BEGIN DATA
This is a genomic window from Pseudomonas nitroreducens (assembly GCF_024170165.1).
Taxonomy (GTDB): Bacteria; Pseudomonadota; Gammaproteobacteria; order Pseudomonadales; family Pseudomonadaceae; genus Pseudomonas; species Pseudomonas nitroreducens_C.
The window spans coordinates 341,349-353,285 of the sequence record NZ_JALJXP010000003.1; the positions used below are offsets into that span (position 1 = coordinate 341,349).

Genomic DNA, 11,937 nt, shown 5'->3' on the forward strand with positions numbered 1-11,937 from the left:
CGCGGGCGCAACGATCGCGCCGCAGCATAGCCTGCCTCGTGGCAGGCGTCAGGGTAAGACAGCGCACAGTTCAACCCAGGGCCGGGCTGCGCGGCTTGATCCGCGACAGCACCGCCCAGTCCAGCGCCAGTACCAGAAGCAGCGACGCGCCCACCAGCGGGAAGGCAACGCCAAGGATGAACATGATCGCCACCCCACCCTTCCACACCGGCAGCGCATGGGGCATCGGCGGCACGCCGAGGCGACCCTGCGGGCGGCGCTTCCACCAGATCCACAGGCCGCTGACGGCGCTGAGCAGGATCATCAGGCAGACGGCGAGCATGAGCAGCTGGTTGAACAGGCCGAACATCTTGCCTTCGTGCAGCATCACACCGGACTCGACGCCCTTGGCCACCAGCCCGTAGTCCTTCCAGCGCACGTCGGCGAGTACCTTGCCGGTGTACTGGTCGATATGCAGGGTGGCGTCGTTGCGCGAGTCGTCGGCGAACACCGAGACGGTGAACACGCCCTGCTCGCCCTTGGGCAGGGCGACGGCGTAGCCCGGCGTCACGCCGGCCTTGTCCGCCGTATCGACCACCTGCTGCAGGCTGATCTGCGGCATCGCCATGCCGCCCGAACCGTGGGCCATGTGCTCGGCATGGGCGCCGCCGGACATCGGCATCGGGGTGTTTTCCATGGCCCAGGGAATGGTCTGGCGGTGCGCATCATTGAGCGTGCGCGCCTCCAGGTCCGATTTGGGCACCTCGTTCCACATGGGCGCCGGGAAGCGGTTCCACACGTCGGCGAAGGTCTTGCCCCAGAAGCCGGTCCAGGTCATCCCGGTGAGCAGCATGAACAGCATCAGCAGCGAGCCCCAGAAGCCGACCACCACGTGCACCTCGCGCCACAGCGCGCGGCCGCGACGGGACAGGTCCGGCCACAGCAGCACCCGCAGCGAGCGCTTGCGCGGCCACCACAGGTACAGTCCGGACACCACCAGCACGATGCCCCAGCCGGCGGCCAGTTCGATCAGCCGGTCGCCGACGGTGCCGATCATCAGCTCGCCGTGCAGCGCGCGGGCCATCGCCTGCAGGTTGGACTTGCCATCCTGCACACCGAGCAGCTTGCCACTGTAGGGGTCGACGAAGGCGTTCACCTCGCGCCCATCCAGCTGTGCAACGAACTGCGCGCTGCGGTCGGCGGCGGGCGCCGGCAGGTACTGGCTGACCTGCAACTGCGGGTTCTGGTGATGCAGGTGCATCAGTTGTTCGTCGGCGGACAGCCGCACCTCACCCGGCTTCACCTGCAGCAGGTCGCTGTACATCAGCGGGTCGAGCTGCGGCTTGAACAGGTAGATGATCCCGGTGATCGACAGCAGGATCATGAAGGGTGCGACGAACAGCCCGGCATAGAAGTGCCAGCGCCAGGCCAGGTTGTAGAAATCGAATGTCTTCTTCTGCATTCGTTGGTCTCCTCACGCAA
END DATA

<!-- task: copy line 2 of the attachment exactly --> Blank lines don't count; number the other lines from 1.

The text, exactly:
Taxonomy (GTDB): Bacteria; Pseudomonadota; Gammaproteobacteria; order Pseudomonadales; family Pseudomonadaceae; genus Pseudomonas; species Pseudomonas nitroreducens_C.